4/25/2017 - 6:22 PM

Basic CLI (command line interface) commands for Linux and Mac. This guide is based on:

Basic CLI (command line interface) commands for Linux and Mac. This guide is based on:

Basic CLI commands

Present working directory pwd shows the present working directory aka the directory you are currently in

Clear terminal

clear will clear the terminal viewport (the content is still available when you scroll up)

Command manual

man displays the manual for a command
h will open general help
q will quit the manual view

List files

ls displays a list of files inside the active folder. You can pass a number of parameters to the command to display extra details or change the sorting.

ls <parameters> <file or directory>
ls -lS relative/path/*.html


-l show file listing in long format
-t sort the results by file time
-S sort the results by file size
-r reverse the sorting
-a also show hidden files
-d */ only show directories

You could use a combination of these together, like this command, which will show all files sorted by file size with the largest files at the bottom:

ls -lSr

Long format listing

When ls gets executed with the -l flag a result could look as follows:

drwx------    4 Friedrich  staff   136 Jul 14  2016 Applications
drwx------@  24 Friedrich  staff   816 Apr 25 13:25 Desktop
drwx------@  13 Friedrich  staff   442 Mar 29 11:46 Documents
drwx------+  52 Friedrich  staff  1768 Apr 25 14:26 Downloads
drwx------@ 101 Friedrich  staff  3434 Apr 24 14:50 Library
drwx------+   5 Friedrich  staff   170 Apr 22 15:51 Movies
drwx------+   5 Friedrich  staff   170 Sep  8  2016 Music
drwx------+  14 Friedrich  staff   476 Apr 22 12:34 Pictures
drwxr-xr-x+   2 Friedrich  staff    68 Jan 16  2013 Public
drwxrwxrwx+   3 Friedrich  staff   102 May 25  2016 Sites

Permissions, Hardlinks, Owner, Group, Size, Time, Name


The first symbol describes the type of the list item.

d item is a directory
- item is a regular file

This is followed by three times rwx which defines the permissions for

  1. the file's owner
  2. members of the file's group
  3. everybody

If one of the letters is replaced by - then the according permission is not granted.

r item can be read
w item can be written
x item can be excecuted

You can also often see permissions described by three numbers e.g. 755 or 777. Again each digit defines the permissions for the User, Group or Everybody. It is composed by adding up the numbers 4, 2 and 1

r = 4
w = 2
x = 1

Change directories

cd allows you to change directories. You can navigate to either full or relative paths.

cd /absolute/path/
cd relative/path/

To swap directories to the previous working directory, the - (hyphen) shortcut is handy to have on hand.

cd -

To go to the user's home directory ~ (tiilde) can be used.

cd ~

Edit Plain Text Files

If you're using Ubuntu Linux or Mac, you can use the nano editor to quickly edit files.

nano /path/to/file

Otherwise, the vim editor is available on just about any system and can be invoked with the vi syntax.

vi /path/to/file

To quit vim exit the "-- INSERT --" mode by pressing ESC and then write ":w" to write and ":q" to quit.

Create or remove folder

To create a new folder, you can simply use the mkdir <foldername> command. You can then remove any folder with the rmdir <foldername> command—as long as the folder is empty. If there are files in the folder, you'll have to delete those files before you can remove the folder.

Create or remove file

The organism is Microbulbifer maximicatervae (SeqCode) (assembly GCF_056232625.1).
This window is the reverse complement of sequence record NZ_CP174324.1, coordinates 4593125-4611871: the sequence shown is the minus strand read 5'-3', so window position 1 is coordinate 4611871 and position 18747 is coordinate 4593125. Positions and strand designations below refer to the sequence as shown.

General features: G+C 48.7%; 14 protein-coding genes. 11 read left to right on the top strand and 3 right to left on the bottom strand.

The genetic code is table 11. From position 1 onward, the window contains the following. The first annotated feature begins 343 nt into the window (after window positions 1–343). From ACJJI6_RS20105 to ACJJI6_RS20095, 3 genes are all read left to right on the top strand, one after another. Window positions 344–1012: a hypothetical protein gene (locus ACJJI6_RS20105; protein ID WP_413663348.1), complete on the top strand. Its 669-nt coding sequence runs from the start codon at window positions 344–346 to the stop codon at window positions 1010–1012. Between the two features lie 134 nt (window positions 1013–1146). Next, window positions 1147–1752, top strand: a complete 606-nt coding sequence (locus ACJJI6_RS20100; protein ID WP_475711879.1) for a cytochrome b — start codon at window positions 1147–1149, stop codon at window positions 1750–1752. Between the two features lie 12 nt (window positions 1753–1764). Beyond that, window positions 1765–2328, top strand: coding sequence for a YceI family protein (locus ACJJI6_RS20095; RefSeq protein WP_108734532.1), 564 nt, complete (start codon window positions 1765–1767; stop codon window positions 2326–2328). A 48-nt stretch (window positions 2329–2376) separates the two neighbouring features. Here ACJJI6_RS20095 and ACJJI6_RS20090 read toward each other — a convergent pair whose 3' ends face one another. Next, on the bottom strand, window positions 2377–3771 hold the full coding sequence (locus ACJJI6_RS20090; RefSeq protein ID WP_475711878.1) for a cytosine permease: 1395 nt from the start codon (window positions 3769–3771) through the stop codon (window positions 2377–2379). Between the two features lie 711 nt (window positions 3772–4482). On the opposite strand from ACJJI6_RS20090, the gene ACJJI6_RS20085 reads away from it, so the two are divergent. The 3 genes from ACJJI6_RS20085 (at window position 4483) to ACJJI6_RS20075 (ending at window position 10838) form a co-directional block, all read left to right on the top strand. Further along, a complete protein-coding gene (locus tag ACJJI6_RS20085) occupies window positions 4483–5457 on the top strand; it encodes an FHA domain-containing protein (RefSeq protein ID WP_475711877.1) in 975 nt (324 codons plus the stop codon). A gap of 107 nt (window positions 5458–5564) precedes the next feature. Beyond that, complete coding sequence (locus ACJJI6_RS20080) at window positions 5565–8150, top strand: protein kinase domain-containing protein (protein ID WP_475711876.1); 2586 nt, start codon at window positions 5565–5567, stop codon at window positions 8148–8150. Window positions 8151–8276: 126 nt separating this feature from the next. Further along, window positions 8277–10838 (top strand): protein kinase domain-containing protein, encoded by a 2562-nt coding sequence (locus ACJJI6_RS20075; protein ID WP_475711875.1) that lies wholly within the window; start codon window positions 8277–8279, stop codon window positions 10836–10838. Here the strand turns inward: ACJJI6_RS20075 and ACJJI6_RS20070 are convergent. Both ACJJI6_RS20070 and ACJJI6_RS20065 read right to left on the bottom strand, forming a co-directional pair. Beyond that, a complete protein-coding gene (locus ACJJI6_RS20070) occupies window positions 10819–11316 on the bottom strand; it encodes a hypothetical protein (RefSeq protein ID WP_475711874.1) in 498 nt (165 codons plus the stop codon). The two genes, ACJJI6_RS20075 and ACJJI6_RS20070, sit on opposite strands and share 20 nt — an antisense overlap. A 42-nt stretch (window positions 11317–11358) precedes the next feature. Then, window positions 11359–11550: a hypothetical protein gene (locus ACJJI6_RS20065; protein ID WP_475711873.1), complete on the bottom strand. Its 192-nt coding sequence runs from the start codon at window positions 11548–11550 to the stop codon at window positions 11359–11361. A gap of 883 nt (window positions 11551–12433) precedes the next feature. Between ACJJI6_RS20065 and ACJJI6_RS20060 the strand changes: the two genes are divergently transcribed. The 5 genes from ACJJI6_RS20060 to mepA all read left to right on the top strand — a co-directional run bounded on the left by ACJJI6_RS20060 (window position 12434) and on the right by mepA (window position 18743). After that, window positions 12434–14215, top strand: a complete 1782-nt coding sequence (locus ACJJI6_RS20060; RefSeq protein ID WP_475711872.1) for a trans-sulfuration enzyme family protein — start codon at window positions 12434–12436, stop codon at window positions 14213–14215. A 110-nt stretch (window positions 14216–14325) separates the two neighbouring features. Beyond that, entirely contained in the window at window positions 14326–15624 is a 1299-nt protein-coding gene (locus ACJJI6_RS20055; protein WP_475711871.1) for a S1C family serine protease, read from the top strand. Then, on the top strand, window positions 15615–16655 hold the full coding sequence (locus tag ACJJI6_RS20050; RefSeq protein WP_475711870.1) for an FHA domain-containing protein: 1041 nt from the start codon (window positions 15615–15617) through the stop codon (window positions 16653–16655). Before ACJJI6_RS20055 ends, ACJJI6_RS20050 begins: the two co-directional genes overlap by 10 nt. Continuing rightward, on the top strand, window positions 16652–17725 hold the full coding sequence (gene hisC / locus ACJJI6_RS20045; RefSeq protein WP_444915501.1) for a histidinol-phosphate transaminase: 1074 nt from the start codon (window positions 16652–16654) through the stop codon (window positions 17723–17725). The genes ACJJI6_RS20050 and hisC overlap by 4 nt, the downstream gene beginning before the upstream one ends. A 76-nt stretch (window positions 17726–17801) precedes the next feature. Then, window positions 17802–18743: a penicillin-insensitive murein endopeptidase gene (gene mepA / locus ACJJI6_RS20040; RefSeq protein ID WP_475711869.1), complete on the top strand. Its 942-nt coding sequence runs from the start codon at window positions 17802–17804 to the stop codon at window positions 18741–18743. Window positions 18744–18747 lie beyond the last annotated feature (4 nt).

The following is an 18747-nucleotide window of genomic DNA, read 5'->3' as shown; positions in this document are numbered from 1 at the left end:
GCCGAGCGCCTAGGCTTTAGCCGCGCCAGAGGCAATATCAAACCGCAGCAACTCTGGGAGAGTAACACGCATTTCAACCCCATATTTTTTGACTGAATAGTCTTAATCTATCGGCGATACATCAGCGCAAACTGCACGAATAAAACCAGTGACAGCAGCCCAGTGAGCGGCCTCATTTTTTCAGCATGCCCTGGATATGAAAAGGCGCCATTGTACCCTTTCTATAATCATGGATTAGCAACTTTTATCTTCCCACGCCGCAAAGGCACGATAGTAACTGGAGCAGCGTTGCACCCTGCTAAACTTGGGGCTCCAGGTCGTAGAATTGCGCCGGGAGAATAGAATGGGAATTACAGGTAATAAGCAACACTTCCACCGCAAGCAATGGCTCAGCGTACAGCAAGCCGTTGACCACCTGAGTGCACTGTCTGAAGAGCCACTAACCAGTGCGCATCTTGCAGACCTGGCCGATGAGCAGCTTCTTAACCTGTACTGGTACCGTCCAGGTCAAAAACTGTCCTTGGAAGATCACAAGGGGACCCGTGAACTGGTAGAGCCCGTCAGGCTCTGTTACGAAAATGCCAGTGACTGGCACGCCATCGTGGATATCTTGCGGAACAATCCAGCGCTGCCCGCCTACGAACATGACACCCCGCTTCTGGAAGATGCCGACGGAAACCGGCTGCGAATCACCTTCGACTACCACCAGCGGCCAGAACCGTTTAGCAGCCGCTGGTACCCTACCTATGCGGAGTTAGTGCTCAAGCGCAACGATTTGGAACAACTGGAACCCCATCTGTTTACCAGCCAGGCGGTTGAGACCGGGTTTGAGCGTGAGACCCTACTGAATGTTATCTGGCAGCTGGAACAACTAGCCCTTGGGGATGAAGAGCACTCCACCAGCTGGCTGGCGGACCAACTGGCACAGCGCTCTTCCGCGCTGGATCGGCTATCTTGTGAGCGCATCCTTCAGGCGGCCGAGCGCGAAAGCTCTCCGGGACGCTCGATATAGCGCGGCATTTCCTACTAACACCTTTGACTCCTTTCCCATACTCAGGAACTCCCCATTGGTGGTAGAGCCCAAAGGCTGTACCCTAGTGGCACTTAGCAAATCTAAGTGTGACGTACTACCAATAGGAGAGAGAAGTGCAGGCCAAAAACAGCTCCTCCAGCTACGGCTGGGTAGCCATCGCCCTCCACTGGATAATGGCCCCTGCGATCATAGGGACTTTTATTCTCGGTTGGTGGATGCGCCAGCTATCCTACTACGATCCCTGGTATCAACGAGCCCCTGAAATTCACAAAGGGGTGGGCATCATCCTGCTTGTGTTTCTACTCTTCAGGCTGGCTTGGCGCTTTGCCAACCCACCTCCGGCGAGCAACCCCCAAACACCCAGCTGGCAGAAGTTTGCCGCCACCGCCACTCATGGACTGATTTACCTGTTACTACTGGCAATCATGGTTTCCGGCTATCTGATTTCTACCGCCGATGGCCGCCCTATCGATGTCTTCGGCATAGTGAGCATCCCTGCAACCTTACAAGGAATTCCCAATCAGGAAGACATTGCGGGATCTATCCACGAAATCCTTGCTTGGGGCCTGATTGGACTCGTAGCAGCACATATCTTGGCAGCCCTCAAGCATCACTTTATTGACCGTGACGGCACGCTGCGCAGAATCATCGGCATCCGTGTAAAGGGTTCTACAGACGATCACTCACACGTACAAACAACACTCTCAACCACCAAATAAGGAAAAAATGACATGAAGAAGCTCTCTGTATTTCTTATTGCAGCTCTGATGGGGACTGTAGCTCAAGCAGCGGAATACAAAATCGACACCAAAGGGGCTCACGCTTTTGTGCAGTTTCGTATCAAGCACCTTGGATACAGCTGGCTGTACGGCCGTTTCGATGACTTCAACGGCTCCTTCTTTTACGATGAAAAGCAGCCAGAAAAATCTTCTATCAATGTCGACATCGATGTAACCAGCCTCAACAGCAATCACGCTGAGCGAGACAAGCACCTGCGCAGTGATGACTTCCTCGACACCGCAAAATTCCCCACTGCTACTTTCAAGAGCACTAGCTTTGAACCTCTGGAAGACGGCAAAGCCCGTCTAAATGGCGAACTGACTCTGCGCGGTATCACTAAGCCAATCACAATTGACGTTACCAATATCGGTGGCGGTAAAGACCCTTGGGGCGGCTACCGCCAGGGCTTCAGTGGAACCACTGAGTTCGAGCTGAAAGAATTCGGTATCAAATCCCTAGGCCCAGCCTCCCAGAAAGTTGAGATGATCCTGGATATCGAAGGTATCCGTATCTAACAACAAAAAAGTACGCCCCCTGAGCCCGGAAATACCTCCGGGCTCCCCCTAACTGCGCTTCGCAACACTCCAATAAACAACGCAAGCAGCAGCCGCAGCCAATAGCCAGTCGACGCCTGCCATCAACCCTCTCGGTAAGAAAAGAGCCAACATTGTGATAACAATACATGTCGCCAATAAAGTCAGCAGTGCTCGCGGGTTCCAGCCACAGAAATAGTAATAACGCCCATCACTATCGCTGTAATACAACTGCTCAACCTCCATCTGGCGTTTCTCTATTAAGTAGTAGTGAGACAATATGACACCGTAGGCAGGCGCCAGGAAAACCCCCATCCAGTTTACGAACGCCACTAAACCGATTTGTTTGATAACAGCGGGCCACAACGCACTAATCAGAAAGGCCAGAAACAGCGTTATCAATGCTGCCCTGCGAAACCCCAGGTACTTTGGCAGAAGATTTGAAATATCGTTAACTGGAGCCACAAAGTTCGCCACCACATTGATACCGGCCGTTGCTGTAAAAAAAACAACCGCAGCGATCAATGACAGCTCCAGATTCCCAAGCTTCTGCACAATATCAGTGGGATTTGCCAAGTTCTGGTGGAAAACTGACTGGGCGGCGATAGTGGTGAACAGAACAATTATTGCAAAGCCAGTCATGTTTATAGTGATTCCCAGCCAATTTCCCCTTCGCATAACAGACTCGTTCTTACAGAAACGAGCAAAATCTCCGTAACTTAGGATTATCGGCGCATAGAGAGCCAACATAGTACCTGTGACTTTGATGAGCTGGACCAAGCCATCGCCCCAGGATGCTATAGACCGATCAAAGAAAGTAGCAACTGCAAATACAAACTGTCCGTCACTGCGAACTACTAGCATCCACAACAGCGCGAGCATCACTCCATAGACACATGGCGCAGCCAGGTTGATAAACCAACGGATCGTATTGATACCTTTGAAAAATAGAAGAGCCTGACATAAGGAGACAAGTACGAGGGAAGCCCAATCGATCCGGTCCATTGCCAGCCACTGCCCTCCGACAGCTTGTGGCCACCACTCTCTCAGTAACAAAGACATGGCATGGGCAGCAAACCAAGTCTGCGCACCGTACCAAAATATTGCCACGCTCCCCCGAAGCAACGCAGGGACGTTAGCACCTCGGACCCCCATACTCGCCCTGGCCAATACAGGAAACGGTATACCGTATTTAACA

touch <filename>creates a new, blank file
rm <filename> deletes files

You can quickly remove all files in a directory by using the '*' (asterisk) wildcard.

rm *

If you want to delete a list of files and folders, including all files from subdirectories, without prompting you for every single entry, you can use the -r option for recursive, and the -f option for force.

rm -rf filename.*

Display files

cat or more display the file contents directly on the screen.


less displays the contents of a file on the screen, and prompt you to scroll through the file a screen at a time. This is useful when the file is too long for the terminal to be displayed with cat or more.
let you navigate up and down line by line
space lets you go downwards page by page
B lets you go upwards page by page
Shift G brings you to the last page
g brings you to the first page

/keyword lets you search inside the file up to down
?keyword lets you search inside the file down to up
n brings you to the next found keyword

q quits the less command

Create files

For small files cat is often easier than using vi, nano or other text editors. For example, a new file named filename can be created by typing.

cat > filename

Command redirection

| pipes an output to another command
> saves an output to a file
>> appends an output to a file

cat filename.list | grep keyword > filefound.list

Create a new file file1 that consists of text typed in from the keyboard followed by the contents of file2

cat - file1 > file2

Create a new file file3 that consists of the contents of file4 followed by text typed in from the keyboard

cat file3 - > file4 

File concatenation

When leaving the '|' pipe aside the cat command will concatenate multiple files.

cat file1 file2 file3

Run a Script in the Current Folder

If you have an application or shell script in the current folder, you can't simply type the name of the command and expect it to start. You'll need to add a ./ to the beginning of the command in order to start it. Why? Because in the Bash shell, the current directory, or "." folder, is not included in the system path.


Ctrl R will start a search mode where you can type the first few characters of a command to search through your recent history or use the up/down arrows to loop through them.

Loop Over a Set of Files

for f in *.txt;do echo $f;done